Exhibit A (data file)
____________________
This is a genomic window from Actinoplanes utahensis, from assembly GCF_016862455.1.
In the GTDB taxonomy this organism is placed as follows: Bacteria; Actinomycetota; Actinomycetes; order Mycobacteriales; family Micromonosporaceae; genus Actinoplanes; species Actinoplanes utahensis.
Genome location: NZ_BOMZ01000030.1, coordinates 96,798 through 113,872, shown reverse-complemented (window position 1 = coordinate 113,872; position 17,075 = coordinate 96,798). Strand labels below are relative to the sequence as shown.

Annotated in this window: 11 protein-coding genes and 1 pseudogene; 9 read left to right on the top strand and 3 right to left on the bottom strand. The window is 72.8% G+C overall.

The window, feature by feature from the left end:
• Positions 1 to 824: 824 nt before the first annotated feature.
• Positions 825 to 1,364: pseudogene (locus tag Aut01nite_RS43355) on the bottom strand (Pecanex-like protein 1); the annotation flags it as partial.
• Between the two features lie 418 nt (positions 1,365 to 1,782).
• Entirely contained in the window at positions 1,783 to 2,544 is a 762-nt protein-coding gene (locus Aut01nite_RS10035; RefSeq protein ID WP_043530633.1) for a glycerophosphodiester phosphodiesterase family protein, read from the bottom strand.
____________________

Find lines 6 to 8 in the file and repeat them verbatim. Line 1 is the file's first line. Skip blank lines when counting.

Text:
• Positions 1 to 824: 824 nt before the first annotated feature.
• Positions 825 to 1,364: pseudogene (locus tag Aut01nite_RS43355) on the bottom strand (Pecanex-like protein 1); the annotation flags it as partial.
• Between the two features lie 418 nt (positions 1,365 to 1,782).